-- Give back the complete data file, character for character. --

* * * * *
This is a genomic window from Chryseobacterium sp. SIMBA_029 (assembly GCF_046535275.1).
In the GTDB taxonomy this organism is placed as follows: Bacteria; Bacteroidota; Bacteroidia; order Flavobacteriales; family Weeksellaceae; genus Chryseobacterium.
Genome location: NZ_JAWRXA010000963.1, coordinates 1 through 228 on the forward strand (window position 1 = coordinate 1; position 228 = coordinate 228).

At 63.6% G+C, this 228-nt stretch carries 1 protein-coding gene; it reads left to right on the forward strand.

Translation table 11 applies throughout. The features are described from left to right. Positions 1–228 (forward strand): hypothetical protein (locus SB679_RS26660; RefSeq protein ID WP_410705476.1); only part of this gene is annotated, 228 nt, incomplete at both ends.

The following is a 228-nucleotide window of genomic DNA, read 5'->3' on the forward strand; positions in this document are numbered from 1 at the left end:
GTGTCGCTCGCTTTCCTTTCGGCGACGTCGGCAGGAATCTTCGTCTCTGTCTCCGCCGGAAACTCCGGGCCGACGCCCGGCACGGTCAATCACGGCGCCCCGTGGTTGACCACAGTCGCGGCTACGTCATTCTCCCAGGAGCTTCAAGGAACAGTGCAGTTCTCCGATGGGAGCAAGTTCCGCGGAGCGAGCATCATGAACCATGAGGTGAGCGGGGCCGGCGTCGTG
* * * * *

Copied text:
This is a genomic window from Chryseobacterium sp. SIMBA_029 (assembly GCF_046535275.1).
In the GTDB taxonomy this organism is placed as follows: Bacteria; Bacteroidota; Bacteroidia; order Flavobacteriales; family Weeksellaceae; genus Chryseobacterium.
Genome location: NZ_JAWRXA010000963.1, coordinates 1 through 228 on the forward strand (window position 1 = coordinate 1; position 228 = coordinate 228).

At 63.6% G+C, this 228-nt stretch carries 1 protein-coding gene; it reads left to right on the forward strand.

Translation table 11 applies throughout. The features are described from left to right. Positions 1–228 (forward strand): hypothetical protein (locus SB679_RS26660; RefSeq protein ID WP_410705476.1); only part of this gene is annotated, 228 nt, incomplete at both ends.

The following is a 228-nucleotide window of genomic DNA, read 5'->3' on the forward strand; positions in this document are numbered from 1 at the left end:
GTGTCGCTCGCTTTCCTTTCGGCGACGTCGGCAGGAATCTTCGTCTCTGTCTCCGCCGGAAACTCCGGGCCGACGCCCGGCACGGTCAATCACGGCGCCCCGTGGTTGACCACAGTCGCGGCTACGTCATTCTCCCAGGAGCTTCAAGGAACAGTGCAGTTCTCCGATGGGAGCAAGTTCCGCGGAGCGAGCATCATGAACCATGAGGTGAGCGGGGCCGGCGTCGTG